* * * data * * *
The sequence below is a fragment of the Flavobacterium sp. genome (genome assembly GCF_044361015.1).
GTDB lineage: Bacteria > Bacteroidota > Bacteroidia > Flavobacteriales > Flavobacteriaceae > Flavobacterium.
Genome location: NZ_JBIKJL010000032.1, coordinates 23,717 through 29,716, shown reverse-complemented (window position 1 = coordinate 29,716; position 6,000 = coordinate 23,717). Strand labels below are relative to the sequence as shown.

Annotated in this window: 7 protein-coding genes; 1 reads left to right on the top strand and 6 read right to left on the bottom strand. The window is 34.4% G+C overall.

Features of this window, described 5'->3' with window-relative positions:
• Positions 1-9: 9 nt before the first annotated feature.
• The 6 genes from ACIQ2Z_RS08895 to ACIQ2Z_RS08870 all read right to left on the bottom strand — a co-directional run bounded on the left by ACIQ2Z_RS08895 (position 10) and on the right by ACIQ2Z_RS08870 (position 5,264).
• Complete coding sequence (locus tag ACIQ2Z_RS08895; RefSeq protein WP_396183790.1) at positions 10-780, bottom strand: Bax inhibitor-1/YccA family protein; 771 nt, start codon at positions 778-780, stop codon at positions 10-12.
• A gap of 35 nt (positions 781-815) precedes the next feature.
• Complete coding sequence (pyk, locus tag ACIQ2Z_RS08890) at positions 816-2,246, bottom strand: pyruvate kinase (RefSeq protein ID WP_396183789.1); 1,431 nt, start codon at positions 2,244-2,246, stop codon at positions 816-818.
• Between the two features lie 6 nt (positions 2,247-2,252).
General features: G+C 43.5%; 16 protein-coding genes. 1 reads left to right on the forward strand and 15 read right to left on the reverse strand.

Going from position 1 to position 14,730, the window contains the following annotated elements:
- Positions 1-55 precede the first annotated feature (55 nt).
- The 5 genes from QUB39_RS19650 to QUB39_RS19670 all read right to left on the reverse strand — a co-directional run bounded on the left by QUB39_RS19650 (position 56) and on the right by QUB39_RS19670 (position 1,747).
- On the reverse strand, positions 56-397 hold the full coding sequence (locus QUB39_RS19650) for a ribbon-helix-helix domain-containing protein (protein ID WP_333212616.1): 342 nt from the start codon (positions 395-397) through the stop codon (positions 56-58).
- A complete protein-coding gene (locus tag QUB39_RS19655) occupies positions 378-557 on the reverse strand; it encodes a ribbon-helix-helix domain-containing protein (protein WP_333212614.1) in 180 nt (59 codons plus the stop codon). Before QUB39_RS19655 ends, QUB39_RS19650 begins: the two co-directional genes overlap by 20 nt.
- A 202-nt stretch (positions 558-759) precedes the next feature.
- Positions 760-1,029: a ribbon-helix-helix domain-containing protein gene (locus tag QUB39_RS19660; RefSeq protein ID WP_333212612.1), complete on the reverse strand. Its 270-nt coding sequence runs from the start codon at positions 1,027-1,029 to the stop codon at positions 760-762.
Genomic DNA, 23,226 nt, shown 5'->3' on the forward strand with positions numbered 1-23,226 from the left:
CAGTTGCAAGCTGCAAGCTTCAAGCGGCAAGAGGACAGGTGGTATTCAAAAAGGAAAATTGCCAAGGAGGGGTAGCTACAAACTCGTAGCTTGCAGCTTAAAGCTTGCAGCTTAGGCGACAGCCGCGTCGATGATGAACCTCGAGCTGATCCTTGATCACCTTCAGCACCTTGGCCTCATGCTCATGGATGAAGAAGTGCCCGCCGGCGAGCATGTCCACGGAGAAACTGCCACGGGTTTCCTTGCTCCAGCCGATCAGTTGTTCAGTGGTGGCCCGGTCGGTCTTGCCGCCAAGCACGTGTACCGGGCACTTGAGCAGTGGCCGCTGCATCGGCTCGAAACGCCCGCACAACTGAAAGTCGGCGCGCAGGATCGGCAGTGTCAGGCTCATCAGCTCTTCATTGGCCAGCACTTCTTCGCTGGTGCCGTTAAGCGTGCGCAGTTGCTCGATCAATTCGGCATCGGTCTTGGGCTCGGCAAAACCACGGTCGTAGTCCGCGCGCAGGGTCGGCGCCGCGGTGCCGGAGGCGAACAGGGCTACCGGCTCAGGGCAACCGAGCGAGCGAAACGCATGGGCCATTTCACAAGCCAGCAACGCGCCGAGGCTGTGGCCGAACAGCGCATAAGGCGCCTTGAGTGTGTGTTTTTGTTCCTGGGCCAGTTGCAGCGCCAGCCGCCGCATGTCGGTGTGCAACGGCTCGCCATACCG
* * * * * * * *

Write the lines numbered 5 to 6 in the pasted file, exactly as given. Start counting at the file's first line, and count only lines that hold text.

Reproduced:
Features of this window, described 5'->3' with window-relative positions:
• Positions 1-9: 9 nt before the first annotated feature.